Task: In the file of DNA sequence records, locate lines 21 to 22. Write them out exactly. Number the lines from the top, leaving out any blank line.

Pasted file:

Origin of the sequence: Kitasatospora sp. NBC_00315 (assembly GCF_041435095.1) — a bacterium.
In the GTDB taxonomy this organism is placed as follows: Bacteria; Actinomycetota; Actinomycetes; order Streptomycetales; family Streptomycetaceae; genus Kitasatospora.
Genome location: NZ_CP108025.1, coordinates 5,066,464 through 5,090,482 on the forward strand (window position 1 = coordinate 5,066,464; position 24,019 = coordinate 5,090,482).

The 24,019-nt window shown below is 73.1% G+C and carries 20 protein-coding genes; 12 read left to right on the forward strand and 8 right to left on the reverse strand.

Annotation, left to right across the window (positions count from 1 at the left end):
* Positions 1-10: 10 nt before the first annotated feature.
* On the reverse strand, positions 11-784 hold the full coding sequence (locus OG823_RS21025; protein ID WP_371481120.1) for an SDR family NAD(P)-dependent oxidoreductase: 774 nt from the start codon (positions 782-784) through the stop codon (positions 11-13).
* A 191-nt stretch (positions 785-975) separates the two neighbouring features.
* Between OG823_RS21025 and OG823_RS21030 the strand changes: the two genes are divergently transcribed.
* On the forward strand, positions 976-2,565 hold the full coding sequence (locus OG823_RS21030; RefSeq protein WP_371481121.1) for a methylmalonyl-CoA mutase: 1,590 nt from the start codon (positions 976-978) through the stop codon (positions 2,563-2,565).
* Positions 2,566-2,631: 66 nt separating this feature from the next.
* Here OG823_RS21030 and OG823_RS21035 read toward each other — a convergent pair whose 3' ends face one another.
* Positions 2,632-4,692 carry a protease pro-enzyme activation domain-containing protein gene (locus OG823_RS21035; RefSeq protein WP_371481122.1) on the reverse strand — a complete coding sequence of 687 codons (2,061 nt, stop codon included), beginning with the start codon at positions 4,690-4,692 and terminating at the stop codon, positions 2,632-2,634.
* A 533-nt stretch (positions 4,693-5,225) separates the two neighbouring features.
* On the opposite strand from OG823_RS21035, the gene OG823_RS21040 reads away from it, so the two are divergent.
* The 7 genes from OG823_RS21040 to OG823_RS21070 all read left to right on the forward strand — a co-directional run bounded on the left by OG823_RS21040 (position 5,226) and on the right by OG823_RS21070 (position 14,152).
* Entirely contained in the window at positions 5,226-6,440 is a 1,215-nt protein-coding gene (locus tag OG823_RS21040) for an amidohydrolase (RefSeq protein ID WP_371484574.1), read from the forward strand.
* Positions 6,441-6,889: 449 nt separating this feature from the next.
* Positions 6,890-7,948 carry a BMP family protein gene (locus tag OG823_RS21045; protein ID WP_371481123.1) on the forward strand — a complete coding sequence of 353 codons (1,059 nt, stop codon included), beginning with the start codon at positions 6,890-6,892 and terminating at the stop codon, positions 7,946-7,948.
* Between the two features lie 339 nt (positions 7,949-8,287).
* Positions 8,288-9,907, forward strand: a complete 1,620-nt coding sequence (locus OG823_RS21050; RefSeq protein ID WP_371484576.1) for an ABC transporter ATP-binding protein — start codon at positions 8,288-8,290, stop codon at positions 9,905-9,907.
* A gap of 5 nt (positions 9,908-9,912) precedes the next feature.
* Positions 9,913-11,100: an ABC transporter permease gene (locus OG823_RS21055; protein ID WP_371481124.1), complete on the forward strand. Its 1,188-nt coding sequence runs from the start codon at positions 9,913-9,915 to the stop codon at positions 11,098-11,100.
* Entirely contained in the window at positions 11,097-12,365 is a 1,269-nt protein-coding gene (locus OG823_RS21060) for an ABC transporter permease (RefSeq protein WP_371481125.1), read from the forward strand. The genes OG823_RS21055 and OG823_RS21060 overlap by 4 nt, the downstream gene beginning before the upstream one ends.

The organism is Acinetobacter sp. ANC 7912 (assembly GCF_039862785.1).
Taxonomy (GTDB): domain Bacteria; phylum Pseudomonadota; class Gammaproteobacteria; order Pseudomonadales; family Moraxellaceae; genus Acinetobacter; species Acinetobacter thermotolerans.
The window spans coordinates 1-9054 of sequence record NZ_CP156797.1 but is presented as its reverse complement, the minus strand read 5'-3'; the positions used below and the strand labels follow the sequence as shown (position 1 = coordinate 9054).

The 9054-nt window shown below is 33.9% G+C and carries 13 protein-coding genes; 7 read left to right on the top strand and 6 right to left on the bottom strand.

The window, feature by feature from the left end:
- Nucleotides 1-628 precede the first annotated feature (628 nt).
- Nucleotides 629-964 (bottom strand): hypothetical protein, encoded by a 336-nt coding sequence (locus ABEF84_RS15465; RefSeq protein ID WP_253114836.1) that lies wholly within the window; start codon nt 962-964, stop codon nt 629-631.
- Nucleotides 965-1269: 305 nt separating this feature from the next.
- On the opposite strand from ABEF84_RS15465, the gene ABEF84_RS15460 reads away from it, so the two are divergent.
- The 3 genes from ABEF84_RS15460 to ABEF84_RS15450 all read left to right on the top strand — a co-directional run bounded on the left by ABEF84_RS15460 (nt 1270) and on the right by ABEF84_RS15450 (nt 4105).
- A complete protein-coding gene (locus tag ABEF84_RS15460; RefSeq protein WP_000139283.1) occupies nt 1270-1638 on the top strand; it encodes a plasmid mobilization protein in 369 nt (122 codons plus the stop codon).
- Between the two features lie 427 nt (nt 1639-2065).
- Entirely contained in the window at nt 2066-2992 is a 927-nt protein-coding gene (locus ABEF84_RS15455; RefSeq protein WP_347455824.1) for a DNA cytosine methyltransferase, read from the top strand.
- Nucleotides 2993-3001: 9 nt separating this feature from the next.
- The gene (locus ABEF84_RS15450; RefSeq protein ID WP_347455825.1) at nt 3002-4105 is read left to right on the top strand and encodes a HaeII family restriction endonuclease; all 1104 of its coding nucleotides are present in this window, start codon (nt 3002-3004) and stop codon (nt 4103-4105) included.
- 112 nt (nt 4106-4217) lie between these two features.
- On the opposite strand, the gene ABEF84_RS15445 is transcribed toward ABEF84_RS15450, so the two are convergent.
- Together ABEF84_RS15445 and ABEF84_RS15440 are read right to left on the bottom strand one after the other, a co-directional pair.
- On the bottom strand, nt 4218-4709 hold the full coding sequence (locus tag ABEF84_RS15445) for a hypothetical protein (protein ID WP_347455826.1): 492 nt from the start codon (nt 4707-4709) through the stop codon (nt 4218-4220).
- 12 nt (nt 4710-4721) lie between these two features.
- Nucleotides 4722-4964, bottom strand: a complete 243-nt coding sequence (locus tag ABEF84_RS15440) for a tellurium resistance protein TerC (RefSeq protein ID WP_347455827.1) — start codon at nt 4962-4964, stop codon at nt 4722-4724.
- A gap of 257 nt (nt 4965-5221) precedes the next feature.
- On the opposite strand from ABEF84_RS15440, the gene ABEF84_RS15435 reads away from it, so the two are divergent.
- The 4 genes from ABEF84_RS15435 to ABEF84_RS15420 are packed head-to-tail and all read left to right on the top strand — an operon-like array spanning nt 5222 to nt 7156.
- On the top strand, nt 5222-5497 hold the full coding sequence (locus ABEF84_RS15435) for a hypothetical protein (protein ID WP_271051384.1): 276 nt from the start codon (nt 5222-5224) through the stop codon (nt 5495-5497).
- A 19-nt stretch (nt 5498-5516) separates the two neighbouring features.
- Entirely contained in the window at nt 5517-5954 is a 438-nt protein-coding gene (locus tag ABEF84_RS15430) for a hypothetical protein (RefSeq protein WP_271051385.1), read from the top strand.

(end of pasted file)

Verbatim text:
* Positions 8,288-9,907, forward strand: a complete 1,620-nt coding sequence (locus OG823_RS21050; RefSeq protein ID WP_371484576.1) for an ABC transporter ATP-binding protein — start codon at positions 8,288-8,290, stop codon at positions 9,905-9,907.
* A gap of 5 nt (positions 9,908-9,912) precedes the next feature.